All three bore a discreet painted iron pin in the form of a curled skeletal hand pointing its index, the enchantment laid on it serving only to prove it was authentic. On the rolls these constantly-swelling ranks were called the adjunct secretariat, and their stated purpose was to serve as a mix of my personal bureaucracy and messengers. And while they did serve those purposes, and well, that was only the official part of their duties. In practice people had taken to calling the ‘phalanges’ after the pins, and they served as Hakram’s eyes and hands.
Some of them had been invested with authority on my behalf, able to make inspections of Callowan and Grand Alliance property and soldiers to unearth treason and corruption, but there was also an entire armed wing that’d expanded out of the first tenth of legionaries I’d long ago put under Adjutant to ferret out Heiress’ rats in the Fifteenth.
Grandmaster Talbot had approached me and expressed, in confidence, a degree of unease over ‘the Adjutant’s private army of soldiers, sneaks and scribes’. If he’d know that Hakram had heavily recruited from the parts of the Assassin’s Guild that’d not been a good fit for the Jacks, I suspected he would have been outright worried. I’d appeased the commander of my knights by assuring him there were non-negotiable limits to the amount of coin dedicated to the adjunct secretariat, which would restrict its size permanently after a little more growth.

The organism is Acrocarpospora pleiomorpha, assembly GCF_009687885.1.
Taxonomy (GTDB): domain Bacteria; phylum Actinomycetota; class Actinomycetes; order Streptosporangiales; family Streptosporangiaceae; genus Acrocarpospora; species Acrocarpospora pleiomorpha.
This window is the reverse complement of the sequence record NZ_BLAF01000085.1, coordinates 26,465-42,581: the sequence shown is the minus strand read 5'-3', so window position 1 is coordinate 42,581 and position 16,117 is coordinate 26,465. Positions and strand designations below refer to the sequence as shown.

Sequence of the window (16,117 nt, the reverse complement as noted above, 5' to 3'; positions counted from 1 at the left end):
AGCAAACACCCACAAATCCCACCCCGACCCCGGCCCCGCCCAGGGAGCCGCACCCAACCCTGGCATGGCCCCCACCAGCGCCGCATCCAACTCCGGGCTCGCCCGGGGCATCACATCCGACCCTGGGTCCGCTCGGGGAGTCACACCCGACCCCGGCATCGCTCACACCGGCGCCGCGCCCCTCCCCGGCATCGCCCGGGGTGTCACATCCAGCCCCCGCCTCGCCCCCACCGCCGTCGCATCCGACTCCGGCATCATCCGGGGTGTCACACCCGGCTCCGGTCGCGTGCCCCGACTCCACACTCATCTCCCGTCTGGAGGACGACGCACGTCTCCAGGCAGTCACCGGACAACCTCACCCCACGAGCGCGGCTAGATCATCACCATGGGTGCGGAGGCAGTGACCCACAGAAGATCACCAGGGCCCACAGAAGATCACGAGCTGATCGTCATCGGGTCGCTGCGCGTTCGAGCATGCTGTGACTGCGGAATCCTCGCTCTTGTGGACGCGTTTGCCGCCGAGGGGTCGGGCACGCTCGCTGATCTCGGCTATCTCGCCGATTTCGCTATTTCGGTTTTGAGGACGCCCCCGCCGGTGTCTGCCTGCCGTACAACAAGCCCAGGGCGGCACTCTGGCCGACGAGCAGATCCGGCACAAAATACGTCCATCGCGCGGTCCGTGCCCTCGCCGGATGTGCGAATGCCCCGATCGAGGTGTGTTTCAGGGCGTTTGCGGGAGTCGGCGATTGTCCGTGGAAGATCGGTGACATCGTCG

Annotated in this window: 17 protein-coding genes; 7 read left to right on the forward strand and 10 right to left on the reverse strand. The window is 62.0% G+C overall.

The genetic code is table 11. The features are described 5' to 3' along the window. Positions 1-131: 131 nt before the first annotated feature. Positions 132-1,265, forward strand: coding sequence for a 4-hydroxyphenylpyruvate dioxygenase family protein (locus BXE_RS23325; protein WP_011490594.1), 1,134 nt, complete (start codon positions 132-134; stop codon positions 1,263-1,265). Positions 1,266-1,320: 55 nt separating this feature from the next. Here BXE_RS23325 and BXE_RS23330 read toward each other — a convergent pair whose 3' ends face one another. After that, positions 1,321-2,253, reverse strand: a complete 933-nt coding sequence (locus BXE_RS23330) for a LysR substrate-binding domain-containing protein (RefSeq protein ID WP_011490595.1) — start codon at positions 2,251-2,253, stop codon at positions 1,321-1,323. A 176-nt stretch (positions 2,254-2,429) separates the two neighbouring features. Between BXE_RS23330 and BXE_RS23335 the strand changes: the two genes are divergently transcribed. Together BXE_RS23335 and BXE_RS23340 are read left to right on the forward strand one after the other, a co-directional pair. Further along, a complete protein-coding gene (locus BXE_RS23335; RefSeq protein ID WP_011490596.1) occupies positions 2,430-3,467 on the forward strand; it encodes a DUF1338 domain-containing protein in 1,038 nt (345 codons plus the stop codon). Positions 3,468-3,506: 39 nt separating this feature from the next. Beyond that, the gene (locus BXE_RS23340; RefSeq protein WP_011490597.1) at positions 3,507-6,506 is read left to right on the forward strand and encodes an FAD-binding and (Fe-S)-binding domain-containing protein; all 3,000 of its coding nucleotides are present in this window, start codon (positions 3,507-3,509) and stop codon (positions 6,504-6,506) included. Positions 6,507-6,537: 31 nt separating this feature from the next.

I got the sense Talbot had wanted some Callowan oversight over the phalanges, either through Vivienne or my Queen’s Council – though the latter would have probably meant Vivienne also, given that my Council was currently in Laure and answering to Duchess Kegan – but that wasn’t going to be happening. When I abdicated I’d be taking the phalanges with me to Cardinal, so I wasn’t interested in giving Callow too deep a peek at their inner workings. If I wanted them to survive as a Cardinal institution, I couldn’t let them slide into being just a chapter of the Jacks by another name.
The three phalanges saluted as I limped in, but I gestured for them to keep jotting down Hakram’s orders as I made my way to my liquor cabinet and poured myself a celebratory finger of aragh. The copperstone munitions were worth a drink for more than me, I decided, so after a moment I poured a finger for Adjutant as well.
“- and have another look into Captain Garrick,” Adjutant said. “That’s twice now he’s splashed coin around, we still don’t know if it’s inheritance or he’s been taking bribes.”
The goblin licked her lips, as the others nodded.
“And my own find?” she asked.
“The Jacks have been in touch, she’s already one of their informants in the ranks and she warned them of the contact,” Hakram said, sounding chagrined. “Start over with another company.”
I sipped at my aragh, watching as he finished the last round of instructions and dismissed them. They saluted, first to me and then to him, and within moments we were left alone. I pressed the small cup into his only hand, the skeletal one Masego’s father had crafted from him what felt like a lifetime ago. The orc – still so tall, even wheelchair-bound – let out an approving rumble. We clinked our glasses and drank.